The nearest town to the start is Balla, County Mayo, and this linear trail has an ascent of 310m. The route finishes up in Murrisk passing through quiet countryside, including bogs and boreens along the way.  Watch out for standing stones too. Balla is reputed to be where St Patrick rested while making his way through Mayo. Here are some interesting items to watch out for along your route.

  • Drop into the Clogher Heritage Centre if you would like to see a working blacksmith’s forge and understand the key role played by the blacksmith in the past. Here is the link: http://clogherheritage.com/
  • The townland of Boheh contains one of the best examples of Neolithic rock art and date to the same period as the carvings at Newgrange. The “Rolling Sun”, where the sun appears to slide down Croagh Patrick, can be observed twice a year at this site. Over 250 individual petroglyphs, which are stone markings, are carved into the stone. Here is the link: http://www.clogherheritage.com/cpht_dev/events1.html

On the final stretch of this walk you can see Brackloon Wood which is an Atlantic Oak woodland, and you might catch a glimpse of a rare white orchid. Should you be lucky enough to see this flower, please do not pick the orchid.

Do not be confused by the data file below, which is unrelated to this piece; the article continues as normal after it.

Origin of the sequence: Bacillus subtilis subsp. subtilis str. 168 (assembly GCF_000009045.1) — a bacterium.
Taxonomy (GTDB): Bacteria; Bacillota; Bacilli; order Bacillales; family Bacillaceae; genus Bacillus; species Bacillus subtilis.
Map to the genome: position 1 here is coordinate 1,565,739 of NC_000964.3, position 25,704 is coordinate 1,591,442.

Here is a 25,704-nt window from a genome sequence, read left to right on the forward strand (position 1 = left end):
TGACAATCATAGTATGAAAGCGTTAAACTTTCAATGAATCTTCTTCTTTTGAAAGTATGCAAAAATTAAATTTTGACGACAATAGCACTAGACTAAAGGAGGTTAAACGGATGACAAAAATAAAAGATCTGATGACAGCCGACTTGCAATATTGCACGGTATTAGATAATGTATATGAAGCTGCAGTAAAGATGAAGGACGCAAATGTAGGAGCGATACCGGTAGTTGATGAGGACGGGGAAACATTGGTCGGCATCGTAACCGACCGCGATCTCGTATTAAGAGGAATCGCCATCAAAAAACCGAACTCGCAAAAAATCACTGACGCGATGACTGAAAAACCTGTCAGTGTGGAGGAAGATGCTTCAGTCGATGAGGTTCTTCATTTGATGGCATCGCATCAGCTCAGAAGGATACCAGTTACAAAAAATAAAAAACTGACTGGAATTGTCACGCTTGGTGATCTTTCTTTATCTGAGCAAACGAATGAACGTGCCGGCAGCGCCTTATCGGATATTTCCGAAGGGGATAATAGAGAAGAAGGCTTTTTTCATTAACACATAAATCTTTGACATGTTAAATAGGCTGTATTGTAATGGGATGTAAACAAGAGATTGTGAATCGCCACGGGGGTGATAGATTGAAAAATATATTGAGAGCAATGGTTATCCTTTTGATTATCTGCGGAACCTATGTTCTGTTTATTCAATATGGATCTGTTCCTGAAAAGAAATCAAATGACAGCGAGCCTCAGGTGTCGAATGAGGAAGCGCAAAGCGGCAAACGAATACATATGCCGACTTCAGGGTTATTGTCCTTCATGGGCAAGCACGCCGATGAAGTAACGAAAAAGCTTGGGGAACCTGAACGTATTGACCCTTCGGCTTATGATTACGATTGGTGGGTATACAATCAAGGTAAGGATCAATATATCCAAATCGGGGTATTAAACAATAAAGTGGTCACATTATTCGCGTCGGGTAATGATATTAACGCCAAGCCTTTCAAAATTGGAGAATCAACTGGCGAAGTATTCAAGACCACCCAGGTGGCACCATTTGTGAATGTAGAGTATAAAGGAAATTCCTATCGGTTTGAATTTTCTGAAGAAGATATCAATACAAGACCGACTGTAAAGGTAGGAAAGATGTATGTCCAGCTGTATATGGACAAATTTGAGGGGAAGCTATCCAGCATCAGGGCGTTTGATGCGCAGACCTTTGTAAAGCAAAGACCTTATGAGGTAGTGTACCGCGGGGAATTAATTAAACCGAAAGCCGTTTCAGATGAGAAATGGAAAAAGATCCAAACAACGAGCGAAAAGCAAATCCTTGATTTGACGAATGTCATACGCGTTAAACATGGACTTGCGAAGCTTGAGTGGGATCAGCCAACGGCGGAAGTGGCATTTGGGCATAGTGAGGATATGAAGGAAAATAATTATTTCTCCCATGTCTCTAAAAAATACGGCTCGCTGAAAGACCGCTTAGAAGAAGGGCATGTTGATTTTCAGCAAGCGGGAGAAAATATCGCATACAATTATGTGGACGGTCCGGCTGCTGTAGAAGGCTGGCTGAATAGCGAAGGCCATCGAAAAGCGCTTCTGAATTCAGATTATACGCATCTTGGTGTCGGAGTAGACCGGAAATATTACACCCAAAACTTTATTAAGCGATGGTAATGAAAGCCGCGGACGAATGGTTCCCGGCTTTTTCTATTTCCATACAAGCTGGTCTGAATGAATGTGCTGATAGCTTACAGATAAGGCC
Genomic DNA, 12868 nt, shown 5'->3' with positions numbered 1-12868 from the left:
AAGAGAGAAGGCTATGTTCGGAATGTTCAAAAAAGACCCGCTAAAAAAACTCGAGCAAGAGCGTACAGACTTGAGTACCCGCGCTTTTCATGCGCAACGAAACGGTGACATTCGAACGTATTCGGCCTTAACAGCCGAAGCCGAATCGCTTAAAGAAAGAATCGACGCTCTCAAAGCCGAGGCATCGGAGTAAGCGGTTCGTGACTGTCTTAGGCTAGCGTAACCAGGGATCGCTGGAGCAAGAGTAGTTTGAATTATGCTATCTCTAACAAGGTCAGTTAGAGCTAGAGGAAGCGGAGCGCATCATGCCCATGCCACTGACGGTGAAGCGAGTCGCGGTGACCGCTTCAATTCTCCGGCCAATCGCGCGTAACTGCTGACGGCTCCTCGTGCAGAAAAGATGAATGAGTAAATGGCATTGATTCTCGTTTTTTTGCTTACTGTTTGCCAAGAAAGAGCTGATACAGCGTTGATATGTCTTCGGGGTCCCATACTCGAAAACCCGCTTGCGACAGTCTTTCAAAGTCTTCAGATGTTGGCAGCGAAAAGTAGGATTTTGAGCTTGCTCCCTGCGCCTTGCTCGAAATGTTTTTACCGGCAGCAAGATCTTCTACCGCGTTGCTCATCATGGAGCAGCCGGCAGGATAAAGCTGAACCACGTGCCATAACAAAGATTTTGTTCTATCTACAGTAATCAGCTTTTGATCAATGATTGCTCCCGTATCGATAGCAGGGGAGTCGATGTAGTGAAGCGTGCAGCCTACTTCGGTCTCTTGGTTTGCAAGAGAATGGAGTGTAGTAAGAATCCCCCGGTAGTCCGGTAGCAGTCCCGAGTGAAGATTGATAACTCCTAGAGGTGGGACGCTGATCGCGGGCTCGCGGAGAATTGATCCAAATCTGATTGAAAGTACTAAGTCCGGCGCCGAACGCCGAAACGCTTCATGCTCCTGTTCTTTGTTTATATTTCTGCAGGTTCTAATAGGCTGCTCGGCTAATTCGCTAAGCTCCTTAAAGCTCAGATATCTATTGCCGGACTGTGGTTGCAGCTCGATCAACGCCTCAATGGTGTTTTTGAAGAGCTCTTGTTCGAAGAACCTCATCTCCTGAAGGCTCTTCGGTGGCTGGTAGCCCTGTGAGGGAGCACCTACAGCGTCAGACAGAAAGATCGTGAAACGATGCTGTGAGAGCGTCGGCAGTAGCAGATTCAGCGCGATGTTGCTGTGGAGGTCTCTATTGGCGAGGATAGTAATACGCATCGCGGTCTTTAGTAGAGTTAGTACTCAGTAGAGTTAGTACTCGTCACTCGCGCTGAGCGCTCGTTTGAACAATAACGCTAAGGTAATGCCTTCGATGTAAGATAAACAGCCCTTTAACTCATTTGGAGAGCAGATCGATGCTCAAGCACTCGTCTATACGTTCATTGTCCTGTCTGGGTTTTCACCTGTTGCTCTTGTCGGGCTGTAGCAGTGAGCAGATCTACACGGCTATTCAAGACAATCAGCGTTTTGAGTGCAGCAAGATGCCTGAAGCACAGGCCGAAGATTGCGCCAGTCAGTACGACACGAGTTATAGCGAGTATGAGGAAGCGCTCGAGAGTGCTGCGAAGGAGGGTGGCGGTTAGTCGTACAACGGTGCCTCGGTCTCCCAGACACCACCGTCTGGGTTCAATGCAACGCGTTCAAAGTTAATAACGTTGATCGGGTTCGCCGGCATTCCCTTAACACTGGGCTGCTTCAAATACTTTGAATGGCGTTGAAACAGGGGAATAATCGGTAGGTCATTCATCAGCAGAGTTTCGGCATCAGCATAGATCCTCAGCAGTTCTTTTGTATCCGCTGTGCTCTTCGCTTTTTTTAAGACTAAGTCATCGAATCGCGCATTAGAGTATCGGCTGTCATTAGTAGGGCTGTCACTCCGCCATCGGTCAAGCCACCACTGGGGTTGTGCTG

If you would like a glimpse of this trail before starting, then check out this link with Ellie Berry of Tough Soles.


Full details including car parking are included. Here is the link to this trail: https://www.sportireland.ie/outdoors/walking/trails/croagh-patrick-heritage-trail?county=47&grade=All&length=All#list#list

Galway, Portumna Forest Park-Bonaveen Walking Trail

  • 5km.
  • Moderate grade loop walk.
  • Red squirrel and Fallow deer.
  • Ordnance Survey Discovery series, sheet 53 covers this area.